Space

James Webb Telescope’s Unparalleled View of the Ghostly Light in Galaxy Clusters

SMACS-J0723.3-7327 Webb NIRCam

Image of the intracluster light of the cluster SMACS-J0723.3-7327 obtained with the NIRCAM camera on board of Webb. The data have been processed by the IAC team to improve the detection of the faint light between the galaxies (black and white). Credit: NASA, ESA, CSA, STScI

Data obtained by the new James Webb Space Telescope was used by a recent study that has produced the most complete analysis to date of the intracluster light, the diffuse and faint light emitted by stars in galaxy clusters that are not gravitationally bound to any galaxy. The research gives new clues about the formation processes of galaxy clusters and the properties of dark matter. The study, which was entirely done by researchers at the Instituto de Astrofísica de Canarias (IAC), was published in the specialized journal The Astrophysical Journal Letters.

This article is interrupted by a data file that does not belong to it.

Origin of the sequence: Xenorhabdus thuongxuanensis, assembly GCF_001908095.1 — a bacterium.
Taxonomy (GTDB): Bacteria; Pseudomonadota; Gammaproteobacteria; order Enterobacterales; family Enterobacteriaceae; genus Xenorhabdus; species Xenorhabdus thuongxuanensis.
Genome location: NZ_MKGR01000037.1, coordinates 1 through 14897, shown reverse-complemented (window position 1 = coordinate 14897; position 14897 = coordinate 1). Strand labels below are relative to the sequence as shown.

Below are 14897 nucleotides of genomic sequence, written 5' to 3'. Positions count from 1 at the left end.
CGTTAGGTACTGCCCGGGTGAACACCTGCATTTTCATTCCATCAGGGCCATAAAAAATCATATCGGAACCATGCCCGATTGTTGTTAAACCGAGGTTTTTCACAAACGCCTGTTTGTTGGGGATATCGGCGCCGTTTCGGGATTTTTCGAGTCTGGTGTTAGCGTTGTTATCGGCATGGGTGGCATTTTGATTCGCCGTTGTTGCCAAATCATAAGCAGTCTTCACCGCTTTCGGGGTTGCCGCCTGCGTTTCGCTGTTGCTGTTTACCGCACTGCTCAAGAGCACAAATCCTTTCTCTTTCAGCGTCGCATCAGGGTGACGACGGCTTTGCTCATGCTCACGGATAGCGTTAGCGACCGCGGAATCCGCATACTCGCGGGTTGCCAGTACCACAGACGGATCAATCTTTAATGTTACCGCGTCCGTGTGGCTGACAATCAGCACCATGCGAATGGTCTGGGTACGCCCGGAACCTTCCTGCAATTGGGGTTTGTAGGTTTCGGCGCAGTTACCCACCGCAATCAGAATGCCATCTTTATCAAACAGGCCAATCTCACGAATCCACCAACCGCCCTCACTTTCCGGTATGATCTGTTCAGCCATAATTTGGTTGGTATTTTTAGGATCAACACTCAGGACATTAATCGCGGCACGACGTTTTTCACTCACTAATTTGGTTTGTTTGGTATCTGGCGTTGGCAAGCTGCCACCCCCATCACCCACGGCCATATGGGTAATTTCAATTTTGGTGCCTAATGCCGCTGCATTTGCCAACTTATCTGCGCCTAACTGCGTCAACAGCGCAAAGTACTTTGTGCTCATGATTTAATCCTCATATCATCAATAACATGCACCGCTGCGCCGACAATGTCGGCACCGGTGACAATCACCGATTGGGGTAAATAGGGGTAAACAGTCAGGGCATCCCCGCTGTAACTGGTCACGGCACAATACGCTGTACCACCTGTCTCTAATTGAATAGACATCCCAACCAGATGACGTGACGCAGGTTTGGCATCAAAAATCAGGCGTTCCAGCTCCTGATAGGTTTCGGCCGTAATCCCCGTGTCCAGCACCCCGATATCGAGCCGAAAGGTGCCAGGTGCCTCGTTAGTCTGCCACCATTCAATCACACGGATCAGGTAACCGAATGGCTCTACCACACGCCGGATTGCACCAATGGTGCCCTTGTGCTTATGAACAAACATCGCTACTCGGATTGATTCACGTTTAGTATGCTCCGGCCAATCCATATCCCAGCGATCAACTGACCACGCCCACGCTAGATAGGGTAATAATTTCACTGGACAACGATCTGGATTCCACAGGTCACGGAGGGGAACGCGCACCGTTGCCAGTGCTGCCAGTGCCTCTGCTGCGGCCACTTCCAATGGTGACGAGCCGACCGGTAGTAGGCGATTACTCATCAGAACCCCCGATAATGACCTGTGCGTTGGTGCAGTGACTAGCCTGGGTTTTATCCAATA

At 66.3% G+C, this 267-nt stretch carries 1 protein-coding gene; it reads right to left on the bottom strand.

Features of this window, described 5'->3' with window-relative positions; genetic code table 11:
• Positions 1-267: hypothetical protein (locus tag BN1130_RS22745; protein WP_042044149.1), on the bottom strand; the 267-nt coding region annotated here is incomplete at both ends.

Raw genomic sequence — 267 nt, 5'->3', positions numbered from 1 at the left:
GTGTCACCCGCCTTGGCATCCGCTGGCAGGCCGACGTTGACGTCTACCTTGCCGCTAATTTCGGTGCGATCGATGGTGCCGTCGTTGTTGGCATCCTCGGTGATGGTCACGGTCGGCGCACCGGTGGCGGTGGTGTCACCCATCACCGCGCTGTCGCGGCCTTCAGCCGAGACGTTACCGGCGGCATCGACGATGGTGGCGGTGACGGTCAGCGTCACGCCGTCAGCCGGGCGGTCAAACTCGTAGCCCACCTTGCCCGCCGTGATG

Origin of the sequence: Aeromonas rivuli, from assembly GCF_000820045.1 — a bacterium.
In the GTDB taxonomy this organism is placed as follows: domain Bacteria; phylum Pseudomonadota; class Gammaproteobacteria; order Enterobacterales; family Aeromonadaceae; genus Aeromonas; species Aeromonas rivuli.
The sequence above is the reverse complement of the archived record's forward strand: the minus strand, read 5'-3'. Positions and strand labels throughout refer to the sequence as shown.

In clusters of galaxies, there is a fraction of stars that wander off into intergalactic space because they are pulled out by huge tidal forces generated between the galaxies in the cluster. The light emitted by these stars is called the intracluster light (ICL) and is extremely faint. Its brightness is less than 1% of the brightness of the darkest sky we can observe from Earth. This is one reason why images taken from space are very valuable for analyzing it.